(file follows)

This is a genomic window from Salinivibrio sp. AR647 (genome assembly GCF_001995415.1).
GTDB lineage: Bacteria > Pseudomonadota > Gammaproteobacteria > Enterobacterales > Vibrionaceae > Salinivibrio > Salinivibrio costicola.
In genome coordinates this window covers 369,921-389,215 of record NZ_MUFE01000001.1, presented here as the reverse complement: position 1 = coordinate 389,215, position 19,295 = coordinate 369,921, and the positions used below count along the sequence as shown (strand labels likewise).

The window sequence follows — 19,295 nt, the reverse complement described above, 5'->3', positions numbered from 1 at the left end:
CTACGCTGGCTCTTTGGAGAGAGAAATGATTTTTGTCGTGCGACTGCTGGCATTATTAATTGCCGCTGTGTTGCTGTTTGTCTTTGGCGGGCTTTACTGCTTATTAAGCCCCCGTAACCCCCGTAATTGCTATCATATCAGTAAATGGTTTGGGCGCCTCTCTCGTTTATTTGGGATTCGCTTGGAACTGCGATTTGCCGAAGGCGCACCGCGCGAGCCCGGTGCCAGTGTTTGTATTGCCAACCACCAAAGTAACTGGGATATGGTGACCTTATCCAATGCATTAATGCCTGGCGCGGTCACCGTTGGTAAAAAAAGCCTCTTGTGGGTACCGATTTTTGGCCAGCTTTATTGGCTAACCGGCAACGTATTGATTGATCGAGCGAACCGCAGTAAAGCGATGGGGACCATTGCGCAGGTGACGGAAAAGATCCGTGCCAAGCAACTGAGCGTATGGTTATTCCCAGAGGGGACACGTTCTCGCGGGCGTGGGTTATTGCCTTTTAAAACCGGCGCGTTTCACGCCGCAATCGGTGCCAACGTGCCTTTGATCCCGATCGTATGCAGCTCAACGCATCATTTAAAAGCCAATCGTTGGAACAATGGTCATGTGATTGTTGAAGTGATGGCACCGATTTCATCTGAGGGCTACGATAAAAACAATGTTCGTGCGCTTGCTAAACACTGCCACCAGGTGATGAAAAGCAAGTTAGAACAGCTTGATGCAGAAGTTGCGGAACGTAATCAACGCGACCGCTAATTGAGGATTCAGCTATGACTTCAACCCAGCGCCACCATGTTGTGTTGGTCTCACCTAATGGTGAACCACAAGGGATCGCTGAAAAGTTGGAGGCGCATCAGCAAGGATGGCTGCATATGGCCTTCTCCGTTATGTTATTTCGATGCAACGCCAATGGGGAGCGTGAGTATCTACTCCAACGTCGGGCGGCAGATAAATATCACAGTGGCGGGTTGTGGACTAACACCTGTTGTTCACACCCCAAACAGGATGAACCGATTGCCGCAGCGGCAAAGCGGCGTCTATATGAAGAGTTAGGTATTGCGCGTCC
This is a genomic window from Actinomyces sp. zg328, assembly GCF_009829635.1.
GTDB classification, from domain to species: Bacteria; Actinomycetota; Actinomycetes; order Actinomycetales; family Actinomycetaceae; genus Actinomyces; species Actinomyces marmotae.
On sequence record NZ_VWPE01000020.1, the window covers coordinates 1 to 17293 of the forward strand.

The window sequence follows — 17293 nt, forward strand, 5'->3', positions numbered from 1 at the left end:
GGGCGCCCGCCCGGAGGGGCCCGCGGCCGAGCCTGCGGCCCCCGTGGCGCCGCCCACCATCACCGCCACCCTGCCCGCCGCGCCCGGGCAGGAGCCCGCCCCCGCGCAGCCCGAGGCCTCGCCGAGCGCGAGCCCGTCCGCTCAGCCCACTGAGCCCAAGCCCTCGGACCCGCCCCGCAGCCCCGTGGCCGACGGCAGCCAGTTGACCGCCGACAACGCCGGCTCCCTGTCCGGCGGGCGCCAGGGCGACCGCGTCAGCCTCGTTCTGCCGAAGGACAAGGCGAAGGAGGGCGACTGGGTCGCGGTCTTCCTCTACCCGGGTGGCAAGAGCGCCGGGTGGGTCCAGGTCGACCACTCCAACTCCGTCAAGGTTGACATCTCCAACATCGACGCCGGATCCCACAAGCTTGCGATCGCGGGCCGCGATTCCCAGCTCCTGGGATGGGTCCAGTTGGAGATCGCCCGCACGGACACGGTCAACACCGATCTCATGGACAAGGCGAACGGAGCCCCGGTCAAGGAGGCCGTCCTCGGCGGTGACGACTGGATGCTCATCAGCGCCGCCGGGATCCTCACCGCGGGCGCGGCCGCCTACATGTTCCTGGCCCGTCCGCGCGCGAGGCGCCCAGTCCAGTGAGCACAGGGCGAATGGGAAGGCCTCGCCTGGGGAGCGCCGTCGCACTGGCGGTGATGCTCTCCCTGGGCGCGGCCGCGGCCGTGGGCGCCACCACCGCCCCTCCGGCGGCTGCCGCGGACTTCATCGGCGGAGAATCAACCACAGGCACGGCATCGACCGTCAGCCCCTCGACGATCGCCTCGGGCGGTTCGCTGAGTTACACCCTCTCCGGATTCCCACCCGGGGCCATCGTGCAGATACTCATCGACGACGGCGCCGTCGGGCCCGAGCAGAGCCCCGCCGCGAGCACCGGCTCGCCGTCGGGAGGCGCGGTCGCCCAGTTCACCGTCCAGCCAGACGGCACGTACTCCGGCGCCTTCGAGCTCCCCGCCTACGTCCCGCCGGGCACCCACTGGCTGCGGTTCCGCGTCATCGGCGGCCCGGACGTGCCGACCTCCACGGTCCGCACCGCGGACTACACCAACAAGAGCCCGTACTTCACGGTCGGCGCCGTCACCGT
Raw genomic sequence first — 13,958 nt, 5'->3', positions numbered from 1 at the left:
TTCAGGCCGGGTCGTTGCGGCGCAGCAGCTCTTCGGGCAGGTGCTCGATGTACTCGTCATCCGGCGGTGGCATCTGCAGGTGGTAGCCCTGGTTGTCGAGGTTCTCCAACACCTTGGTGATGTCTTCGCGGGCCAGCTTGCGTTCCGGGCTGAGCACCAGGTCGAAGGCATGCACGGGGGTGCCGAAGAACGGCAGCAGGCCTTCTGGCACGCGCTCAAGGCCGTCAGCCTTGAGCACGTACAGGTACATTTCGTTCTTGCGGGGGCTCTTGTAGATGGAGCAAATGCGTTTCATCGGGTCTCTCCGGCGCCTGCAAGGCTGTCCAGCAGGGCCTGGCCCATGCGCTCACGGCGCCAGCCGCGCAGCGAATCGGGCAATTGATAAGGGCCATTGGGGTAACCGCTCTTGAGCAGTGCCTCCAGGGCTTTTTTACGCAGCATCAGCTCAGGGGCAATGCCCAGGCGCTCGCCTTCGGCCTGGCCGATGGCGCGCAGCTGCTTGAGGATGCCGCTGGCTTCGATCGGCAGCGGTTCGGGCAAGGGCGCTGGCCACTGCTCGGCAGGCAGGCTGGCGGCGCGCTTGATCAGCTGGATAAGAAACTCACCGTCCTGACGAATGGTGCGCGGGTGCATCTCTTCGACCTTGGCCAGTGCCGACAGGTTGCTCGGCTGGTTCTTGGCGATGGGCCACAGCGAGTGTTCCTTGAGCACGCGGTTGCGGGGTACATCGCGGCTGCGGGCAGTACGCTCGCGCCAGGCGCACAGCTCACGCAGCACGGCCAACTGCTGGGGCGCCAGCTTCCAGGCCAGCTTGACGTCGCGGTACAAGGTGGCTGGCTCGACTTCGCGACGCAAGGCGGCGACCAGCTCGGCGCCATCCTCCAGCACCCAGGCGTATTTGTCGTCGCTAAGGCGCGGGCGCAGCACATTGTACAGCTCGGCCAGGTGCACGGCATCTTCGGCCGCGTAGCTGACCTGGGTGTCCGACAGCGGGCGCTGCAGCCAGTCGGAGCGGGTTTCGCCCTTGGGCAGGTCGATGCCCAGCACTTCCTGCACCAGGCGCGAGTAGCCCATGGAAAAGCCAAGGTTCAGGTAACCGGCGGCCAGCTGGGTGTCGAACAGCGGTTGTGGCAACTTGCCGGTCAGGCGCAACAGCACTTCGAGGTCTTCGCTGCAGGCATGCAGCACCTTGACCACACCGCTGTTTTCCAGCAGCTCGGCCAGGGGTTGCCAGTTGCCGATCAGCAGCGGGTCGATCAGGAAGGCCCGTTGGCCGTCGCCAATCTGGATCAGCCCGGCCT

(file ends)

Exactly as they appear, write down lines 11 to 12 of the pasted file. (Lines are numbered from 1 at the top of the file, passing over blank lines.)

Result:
Raw genomic sequence first — 13,958 nt, 5'->3', positions numbered from 1 at the left:
TTCAGGCCGGGTCGTTGCGGCGCAGCAGCTCTTCGGGCAGGTGCTCGATGTACTCGTCATCCGGCGGTGGCATCTGCAGGTGGTAGCCCTGGTTGTCGAGGTTCTCCAACACCTTGGTGATGTCTTCGCGGGCCAGCTTGCGTTCCGGGCTGAGCACCAGGTCGAAGGCATGCACGGGGGTGCCGAAGAACGGCAGCAGGCCTTCTGGCACGCGCTCAAGGCCGTCAGCCTTGAGCACGTACAGGTACATTTCGTTCTTGCGGGGGCTCTTGTAGATGGAGCAAATGCGTTTCATCGGGTCTCTCCGGCGCCTGCAAGGCTGTCCAGCAGGGCCTGGCCCATGCGCTCACGGCGCCAGCCGCGCAGCGAATCGGGCAATTGATAAGGGCCATTGGGGTAACCGCTCTTGAGCAGTGCCTCCAGGGCTTTTTTACGCAGCATCAGCTCAGGGGCAATGCCCAGGCGCTCGCCTTCGGCCTGGCCGATGGCGCGCAGCTGCTTGAGGATGCCGCTGGCTTCGATCGGCAGCGGTTCGGGCAAGGGCGCTGGCCACTGCTCGGCAGGCAGGCTGGCGGCGCGCTTGATCAGCTGGATAAGAAACTCACCGTCCTGACGAATGGTGCGCGGGTGCATCTCTTCGACCTTGGCCAGTGCCGACAGGTTGCTCGGCTGGTTCTTGGCGATGGGCCACAGCGAGTGTTCCTTGAGCACGCGGTTGCGGGGTACATCGCGGCTGCGGGCAGTACGCTCGCGCCAGGCGCACAGCTCACGCAGCACGGCCAACTGCTGGGGCGCCAGCTTCCAGGCCAGCTTGACGTCGCGGTACAAGGTGGCTGGCTCGACTTCGCGACGCAAGGCGGCGACCAGCTCGGCGCCATCCTCCAGCACCCAGGCGTATTTGTCGTCGCTAAGGCGCGGGCGCAGCACATTGTACAGCTCGGCCAGGTGCACGGCATCTTCGGCCGCGTAGCTGACCTGGGTGTCCGACAGCGGGCGCTGCAGCCAGTCGGAGCGGGTTTCGCCCTTGGGCAGGTCGATGCCCAGCACTTCCTGCACCAGGCGCGAGTAGCCCATGGAAAAGCCAAGGTTCAGGTAACCGGCGGCCAGCTGGGTGTCGAACAGCGGTTGTGGCAACTTGCCGGTCAGGCGCAACAGCACTTCGAGGTCTTCGCTGCAGGCATGCAGCACCTTGACCACACCGCTGTTTTCCAGCAGCTCGGCCAGGGGTTGCCAGTTGCCGATCAGCAGCGGGTCGATCAGGAAGGCCCGTTGGCCGTCGCCAATCTGGATCAGCCCGGCCT